Remember, you only get one chance to make a positive impression and, when it comes to your retail space, no matter the size or shape, make sure it is well presented, sparkling clean, and free of dust. It’s a good thing to switch it up occasionally. Plan on incorporating seasonal touches as the seasons change. Many clients seem to like that.


 Do you have adequate stock levels? You can’t sell what you don’t have. If you are a solo practitioner, it may not be possible to stock your entire chosen line. Instead, focus on rockstar products (typically correction products and, of course, sunscreen). All-time favorites besides the requisite sunscreens can include day creams, night creams, serums, eye creams, and self-tanners. Think of it like this: most people have a cleanser – not everyone has a vitamin C or peptide serum.


This next point should go without question. Utilize the power of social media. If you don’t already have an Instagram, Facebook, and Twitter account, create one and post, post, post. Post what you do and what you sell. This is the perfect outlet to educate clients, as we all know everyone is online all the time.


With your clients’ permission to send them text messages, send your clients text specials and give them a timeframe to reply back. If they are local, offer to deliver it to them. You will be surprised how many people will take you up on this offer. This is especially great for overstocked items or products you want to move fast.


Another tried and true method of retailing is the “all-inclusive treatment” or “treatment and a product,” meaning you price certain services to include a product. This works very well for clients that purchase series as they are already paying for six plus treatments. Adding the cost of some at-home and aftercare products will most certainly ensure they will be compliant with your suggestions. The price of the package goes up, but if you sell it right, clients will see the value in it.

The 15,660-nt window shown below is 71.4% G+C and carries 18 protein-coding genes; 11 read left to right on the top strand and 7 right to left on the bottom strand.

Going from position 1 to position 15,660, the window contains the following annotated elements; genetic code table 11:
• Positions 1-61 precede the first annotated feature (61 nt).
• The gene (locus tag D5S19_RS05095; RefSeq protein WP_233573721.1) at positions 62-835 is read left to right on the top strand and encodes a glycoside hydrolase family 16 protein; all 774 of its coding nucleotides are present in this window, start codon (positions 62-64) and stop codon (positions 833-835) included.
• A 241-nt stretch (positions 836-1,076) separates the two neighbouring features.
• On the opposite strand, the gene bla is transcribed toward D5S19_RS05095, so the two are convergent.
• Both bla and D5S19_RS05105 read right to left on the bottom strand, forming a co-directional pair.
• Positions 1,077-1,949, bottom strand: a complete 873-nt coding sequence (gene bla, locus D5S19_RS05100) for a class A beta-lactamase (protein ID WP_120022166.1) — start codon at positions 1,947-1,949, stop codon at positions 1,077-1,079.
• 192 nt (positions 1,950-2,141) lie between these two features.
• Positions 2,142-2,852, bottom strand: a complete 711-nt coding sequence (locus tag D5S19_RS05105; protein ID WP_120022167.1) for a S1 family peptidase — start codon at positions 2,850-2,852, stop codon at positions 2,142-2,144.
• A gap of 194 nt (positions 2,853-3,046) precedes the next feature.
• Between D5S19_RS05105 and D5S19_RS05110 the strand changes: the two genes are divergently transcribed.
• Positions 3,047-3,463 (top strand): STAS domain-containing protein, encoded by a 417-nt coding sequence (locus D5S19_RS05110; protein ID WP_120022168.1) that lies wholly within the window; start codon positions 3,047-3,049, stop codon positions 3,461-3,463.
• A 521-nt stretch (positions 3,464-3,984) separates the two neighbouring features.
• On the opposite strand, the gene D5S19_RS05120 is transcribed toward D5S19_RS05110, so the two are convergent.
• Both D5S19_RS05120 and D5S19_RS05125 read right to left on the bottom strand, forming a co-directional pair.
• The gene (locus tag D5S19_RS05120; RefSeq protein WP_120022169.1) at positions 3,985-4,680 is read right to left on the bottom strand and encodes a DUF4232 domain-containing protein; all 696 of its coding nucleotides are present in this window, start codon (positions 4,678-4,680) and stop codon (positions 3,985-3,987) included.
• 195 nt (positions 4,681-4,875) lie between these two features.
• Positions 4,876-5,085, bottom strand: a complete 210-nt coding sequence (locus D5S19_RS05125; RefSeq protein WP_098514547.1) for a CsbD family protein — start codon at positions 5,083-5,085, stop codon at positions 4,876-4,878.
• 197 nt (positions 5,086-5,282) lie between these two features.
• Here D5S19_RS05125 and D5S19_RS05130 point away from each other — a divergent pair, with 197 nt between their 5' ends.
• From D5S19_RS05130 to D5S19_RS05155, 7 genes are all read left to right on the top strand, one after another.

This article cannot cover all the methods of retailing; however, now you have a track to run on, leading you to sales success. Do not give your client an excuse to buy from other sources. All these suggestions do no good unless you do the one thing that makes it all possible, and that is to ask for the sale.

Denise Gaston is a proud CIDESCO diplomat, licensed aesthetician since 1989, certified clinical aesthetician, and is NCEA certified. Gaston has served as the northern California trainer for Repêchage Skincare and as an aesthetics instructor for Miss Marty’s Hair Academy and C.I.D.E.S.C.O. Institute. She is a former spa owner, having had a private practice for 10 years. Gaston is currently the vice president and director of aesthetics at Fremont Beauty College. She is a reviewer for Milady’s Standard Cosmetology Textbook 2008 Edition; Milady Standard Esthetics: Fundamentals, 11th Edition; and Milady Standard Esthetics: Advanced, 2nd Edition. Gaston also serves as a subject matter expert for the California State Board of Barbering and Cosmetology.